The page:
Knowing why you write will make you a happier, more successful songwriter. Whoa. That’s a pretty bold statement, isn’t it? Well, today, I’m going to give you five reasons I believe this is true. So let’s get to it.
1. It provides direction.
If you know why you write, it’s a lot easier to figure out what to do next. For example, if you write as a way to preserve family stories and history, then your next step might be to pull out the family photo albums to find ideas. Or you might want to record some songs as Christmas presents for your family. On the other hand, if you write songs about fishing that you hope fishermen will buy, you can focus on writing fishing songs and figuring out how to market them to fishermen.
2. It clears the clutter.
Knowing why you write not only provides direction to your writing, it helps you identify what you SHOULDN’T be doing. For example, if you write songs to get them recorded by others, why are you spending so much time booking your own shows and shopping for stage clothes? Just go to shows of people that might record your songs and get to know them. If you write to see kids light up and dance in the living room, you know you can stop making videos and trying to get views on YouTube. Just find some kids and a living room.
3. It helps you find your tribe.
Or maybe it means you don’t need to find a tribe. Your tribe is that group of folks who care about what you care about and share similar interests, passions, and goals. If you write to express your love of beer, maybe you shouldn’t be looking for cowrites at a church choir convention. Find a band playing in a honky tonk.
4. It helps you spend your time and money wisely.
If you’re writing to hear your song on the radio, you don’t have to spend money demoing that novelty song written in Russian. You also know you don’t have to watch hours of YouTube videos on “how to write hit songs” if you know you really just want to write songs to cheer up sick children in the hospital.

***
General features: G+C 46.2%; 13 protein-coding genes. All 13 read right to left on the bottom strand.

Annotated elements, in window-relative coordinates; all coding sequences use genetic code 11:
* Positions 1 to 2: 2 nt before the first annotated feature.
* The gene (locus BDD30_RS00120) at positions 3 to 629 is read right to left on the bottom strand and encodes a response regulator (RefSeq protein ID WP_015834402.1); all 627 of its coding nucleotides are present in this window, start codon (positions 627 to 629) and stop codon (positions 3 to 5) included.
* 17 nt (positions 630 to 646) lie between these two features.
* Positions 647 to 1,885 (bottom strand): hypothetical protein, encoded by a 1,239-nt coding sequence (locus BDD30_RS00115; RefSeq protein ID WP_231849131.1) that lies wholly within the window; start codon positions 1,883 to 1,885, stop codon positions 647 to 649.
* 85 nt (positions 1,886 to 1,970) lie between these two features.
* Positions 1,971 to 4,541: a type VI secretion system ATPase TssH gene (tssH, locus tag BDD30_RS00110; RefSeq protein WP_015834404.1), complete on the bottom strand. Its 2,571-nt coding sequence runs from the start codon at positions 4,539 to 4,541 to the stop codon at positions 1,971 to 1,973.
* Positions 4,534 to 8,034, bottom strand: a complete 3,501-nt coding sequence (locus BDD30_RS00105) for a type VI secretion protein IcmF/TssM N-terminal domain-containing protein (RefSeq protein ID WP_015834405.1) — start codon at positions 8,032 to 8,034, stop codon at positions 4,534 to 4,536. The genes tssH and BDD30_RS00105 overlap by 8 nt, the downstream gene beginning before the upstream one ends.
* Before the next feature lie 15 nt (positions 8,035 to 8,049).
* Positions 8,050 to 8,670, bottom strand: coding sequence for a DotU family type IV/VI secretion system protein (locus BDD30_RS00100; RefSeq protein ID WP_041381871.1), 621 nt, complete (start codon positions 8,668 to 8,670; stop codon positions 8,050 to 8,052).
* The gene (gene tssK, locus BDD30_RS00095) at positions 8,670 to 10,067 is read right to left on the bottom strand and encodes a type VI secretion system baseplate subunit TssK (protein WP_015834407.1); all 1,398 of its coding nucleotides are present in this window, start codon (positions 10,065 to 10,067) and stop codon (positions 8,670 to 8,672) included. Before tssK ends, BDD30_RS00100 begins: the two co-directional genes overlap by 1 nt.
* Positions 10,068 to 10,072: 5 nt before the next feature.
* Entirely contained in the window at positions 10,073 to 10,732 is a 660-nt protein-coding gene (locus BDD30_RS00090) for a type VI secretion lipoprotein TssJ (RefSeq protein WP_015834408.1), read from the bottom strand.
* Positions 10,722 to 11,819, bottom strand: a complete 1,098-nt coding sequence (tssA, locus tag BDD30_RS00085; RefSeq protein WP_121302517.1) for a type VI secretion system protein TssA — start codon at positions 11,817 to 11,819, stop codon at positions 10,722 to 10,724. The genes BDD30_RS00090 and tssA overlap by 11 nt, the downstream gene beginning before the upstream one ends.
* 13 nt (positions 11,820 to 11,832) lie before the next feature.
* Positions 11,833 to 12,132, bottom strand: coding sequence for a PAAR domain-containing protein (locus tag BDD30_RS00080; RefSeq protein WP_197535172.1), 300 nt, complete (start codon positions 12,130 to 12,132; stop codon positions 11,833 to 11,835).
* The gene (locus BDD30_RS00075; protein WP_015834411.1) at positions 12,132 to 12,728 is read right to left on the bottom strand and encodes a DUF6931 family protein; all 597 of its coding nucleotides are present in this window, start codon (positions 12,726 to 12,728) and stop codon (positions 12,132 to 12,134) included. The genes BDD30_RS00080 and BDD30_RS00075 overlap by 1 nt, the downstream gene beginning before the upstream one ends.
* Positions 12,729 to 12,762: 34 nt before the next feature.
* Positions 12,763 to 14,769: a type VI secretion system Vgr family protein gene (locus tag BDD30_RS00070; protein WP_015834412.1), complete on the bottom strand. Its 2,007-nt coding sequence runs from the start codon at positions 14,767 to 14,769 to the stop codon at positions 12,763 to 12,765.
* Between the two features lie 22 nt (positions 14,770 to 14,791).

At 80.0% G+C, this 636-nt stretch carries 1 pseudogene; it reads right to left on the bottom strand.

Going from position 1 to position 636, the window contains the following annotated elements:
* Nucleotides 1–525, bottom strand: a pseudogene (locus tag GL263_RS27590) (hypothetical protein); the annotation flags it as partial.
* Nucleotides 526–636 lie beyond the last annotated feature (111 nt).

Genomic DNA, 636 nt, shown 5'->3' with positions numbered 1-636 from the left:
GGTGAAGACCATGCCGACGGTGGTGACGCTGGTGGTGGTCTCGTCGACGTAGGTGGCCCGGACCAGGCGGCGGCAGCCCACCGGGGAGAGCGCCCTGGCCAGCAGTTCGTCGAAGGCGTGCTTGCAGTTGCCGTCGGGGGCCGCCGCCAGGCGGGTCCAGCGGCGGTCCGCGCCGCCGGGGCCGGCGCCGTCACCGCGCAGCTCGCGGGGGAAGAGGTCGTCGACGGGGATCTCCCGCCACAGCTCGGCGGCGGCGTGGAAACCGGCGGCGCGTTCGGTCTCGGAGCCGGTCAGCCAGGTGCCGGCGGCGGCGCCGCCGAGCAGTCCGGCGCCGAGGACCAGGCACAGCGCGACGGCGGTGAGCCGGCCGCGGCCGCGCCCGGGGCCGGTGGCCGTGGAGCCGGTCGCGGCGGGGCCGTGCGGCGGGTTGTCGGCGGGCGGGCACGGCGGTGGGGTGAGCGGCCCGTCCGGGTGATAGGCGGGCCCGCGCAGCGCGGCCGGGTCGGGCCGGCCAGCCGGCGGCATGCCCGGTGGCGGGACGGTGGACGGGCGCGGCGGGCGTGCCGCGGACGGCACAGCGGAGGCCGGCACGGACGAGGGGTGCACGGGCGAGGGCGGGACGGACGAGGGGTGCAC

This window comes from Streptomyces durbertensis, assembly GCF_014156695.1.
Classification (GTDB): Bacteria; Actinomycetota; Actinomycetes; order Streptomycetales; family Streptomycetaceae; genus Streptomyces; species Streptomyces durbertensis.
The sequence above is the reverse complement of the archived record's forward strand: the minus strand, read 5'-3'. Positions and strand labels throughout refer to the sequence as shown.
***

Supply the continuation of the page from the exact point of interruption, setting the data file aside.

5. It lets you know which advice and criticism to ignore.
You post a song online and some bonehead rants about how your song, “This Is How You Milk A Cow,” will never get on today’s country radio. Since you know you write to entertain and educate kids about farming and country life, you can just laugh and go on with your day. But if they say they were confused because for the whole first verse, they thought you were talking about being an astronaut, then you know you might need a rewrite.
So, yes, I believe you’ll be a happier and more successful songwriter if you can define why you write. Irrelevant criticism won’t drag you down, and you’ll spend your time and money on things that get you closer to what was important to you deep down anyway. You’ll have a better idea of which opportunities to pursue and which to ignore. And you’ll have a better chance of finding like-minded folks with which to share your journey.
So, why do YOU write? Spend some time thinking about it if you haven’t before. If you’re feeling really froggy, post it in the comments. There are no wrong reasons. Just honest or dishonest ones.
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Brent’s Twitter: @Razorbaxter
Brent Baxter Music: http://www.brentbaxtermusic.com